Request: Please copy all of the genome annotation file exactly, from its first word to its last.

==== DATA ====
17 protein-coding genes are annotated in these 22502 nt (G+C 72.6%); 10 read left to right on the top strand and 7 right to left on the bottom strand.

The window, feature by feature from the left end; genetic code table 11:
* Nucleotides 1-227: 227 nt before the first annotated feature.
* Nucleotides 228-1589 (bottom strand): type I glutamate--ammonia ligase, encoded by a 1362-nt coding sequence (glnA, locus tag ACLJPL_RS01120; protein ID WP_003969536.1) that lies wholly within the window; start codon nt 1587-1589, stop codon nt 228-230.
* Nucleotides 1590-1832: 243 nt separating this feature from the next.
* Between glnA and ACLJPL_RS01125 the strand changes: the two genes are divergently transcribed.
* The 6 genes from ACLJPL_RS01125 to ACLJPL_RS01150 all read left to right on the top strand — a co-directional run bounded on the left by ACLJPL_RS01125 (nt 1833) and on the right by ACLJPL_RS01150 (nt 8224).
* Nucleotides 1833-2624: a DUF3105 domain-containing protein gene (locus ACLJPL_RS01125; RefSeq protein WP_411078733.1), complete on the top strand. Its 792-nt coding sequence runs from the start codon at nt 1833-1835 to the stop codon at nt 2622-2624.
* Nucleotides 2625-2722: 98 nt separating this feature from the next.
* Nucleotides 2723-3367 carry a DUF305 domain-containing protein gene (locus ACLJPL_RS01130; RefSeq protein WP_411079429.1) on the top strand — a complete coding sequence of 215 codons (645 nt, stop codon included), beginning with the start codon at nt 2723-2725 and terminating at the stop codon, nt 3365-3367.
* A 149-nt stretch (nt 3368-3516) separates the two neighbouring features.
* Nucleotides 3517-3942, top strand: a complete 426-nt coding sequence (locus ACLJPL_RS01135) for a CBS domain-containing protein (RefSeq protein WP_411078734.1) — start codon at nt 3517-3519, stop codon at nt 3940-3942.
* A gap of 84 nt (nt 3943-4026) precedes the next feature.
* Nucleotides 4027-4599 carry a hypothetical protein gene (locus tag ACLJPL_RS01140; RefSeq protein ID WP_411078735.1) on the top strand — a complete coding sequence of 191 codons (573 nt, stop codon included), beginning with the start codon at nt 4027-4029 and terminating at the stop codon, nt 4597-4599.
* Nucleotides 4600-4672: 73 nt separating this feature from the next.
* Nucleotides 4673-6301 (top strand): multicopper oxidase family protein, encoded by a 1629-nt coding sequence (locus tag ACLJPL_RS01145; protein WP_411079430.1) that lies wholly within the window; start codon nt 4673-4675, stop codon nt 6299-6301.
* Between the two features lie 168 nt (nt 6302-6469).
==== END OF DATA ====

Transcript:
17 protein-coding genes are annotated in these 22502 nt (G+C 72.6%); 10 read left to right on the top strand and 7 right to left on the bottom strand.

The window, feature by feature from the left end; genetic code table 11:
* Nucleotides 1-227: 227 nt before the first annotated feature.
* Nucleotides 228-1589 (bottom strand): type I glutamate--ammonia ligase, encoded by a 1362-nt coding sequence (glnA, locus tag ACLJPL_RS01120; protein ID WP_003969536.1) that lies wholly within the window; start codon nt 1587-1589, stop codon nt 228-230.
* Nucleotides 1590-1832: 243 nt separating this feature from the next.
* Between glnA and ACLJPL_RS01125 the strand changes: the two genes are divergently transcribed.
* The 6 genes from ACLJPL_RS01125 to ACLJPL_RS01150 all read left to right on the top strand — a co-directional run bounded on the left by ACLJPL_RS01125 (nt 1833) and on the right by ACLJPL_RS01150 (nt 8224).
* Nucleotides 1833-2624: a DUF3105 domain-containing protein gene (locus ACLJPL_RS01125; RefSeq protein WP_411078733.1), complete on the top strand. Its 792-nt coding sequence runs from the start codon at nt 1833-1835 to the stop codon at nt 2622-2624.
* Nucleotides 2625-2722: 98 nt separating this feature from the next.
* Nucleotides 2723-3367 carry a DUF305 domain-containing protein gene (locus ACLJPL_RS01130; RefSeq protein WP_411079429.1) on the top strand — a complete coding sequence of 215 codons (645 nt, stop codon included), beginning with the start codon at nt 2723-2725 and terminating at the stop codon, nt 3365-3367.
* A 149-nt stretch (nt 3368-3516) separates the two neighbouring features.
* Nucleotides 3517-3942, top strand: a complete 426-nt coding sequence (locus ACLJPL_RS01135) for a CBS domain-containing protein (RefSeq protein WP_411078734.1) — start codon at nt 3517-3519, stop codon at nt 3940-3942.
* A gap of 84 nt (nt 3943-4026) precedes the next feature.
* Nucleotides 4027-4599 carry a hypothetical protein gene (locus tag ACLJPL_RS01140; RefSeq protein ID WP_411078735.1) on the top strand — a complete coding sequence of 191 codons (573 nt, stop codon included), beginning with the start codon at nt 4027-4029 and terminating at the stop codon, nt 4597-4599.
* Nucleotides 4600-4672: 73 nt separating this feature from the next.
* Nucleotides 4673-6301 (top strand): multicopper oxidase family protein, encoded by a 1629-nt coding sequence (locus tag ACLJPL_RS01145; protein WP_411079430.1) that lies wholly within the window; start codon nt 4673-4675, stop codon nt 6299-6301.
* Between the two features lie 168 nt (nt 6302-6469).